Thank you, Mark, and thanks to the many readers who emailed in to help.
Yep, the song — the music, at least (and it’s the music that carries the charm of the thing) — is by Anne Dudley, and was written just for the show. I’m still not sure why the producers would do that, when there are so many great tunes from the period they could use. And that they do in fact use: the next number by that nightclub singer is the old jazz standard “If I Had You” (here at 5m45s). But I guess once you’ve got a composer on the payroll, you have to let her compose something.
Apologies to a couple of readers grumbling that I’ve got them hooked on watching the series. Personally I think the Jeeves & Wooster stories belong to the category of things that work better in print. This series is done as well as it possibly could be done, though. The casting is spot-on (as Bertie would say). Hugh Laurie is perfect. Gussy Fink-Nottle is every newt’s dream. Aunt Agatha gives new meaning to the word “embonpoint.” Those brisk, sporty, upper-class English gels are terrifyingly true to life — I am having nightmares. And Stephen Fry’s Jeeves is an acting masterpiece. Watch him explain syncopation to Bertie at 1m24s here.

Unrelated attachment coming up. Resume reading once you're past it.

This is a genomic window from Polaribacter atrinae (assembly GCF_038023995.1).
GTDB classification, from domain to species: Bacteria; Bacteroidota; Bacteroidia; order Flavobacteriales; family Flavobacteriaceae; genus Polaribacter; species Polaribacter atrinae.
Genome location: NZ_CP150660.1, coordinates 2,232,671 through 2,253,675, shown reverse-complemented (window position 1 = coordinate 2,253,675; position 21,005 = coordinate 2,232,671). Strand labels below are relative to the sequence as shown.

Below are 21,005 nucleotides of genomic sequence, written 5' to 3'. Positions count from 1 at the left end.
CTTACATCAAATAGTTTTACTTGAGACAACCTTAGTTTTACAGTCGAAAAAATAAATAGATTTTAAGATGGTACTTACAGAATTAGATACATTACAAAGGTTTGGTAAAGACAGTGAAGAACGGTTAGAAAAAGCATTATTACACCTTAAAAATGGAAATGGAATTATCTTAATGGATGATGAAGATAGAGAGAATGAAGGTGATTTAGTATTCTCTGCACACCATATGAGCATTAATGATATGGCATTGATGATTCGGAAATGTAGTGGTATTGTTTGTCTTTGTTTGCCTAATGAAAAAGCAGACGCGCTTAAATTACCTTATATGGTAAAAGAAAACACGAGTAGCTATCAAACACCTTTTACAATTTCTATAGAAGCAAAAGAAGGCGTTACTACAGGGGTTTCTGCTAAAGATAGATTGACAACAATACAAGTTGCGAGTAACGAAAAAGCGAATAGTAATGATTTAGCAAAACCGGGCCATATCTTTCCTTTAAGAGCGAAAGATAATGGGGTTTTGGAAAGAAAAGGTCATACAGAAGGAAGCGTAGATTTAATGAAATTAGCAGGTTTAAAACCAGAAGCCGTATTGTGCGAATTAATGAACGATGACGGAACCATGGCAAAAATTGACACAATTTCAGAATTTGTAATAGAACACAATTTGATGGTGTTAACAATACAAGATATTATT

Not that Jeeves is infallible.
Bertie: Miss Pendleton is still proving obdurate, Jeeves. She wouldn’t answer my telephone calls yesterday.
Jeeves: In my experience, ladies who spell “Gwladys” with a “w” are seldom noted for their reliability, Sir. It gives them romantic notions. … I blame Alfred Lord Tennyson and his Idylls of the King, Sir. It also accounts for “Kathryn,” “Ysobel,” and “Ethyl” with a “y”. But “Gwladys” with a “w” is a particularly virulent form.
(At 6m42s here.) In fact a scan of Idylls of the King on Gutenberg.org yields no occurrences of any of those names, though there is an Ettare, an Isolt, a Vivien, and a Lynette. I leave it to our own corporate counsel to determine whether this error gives K-Lo a claim on the Wodehouse estate.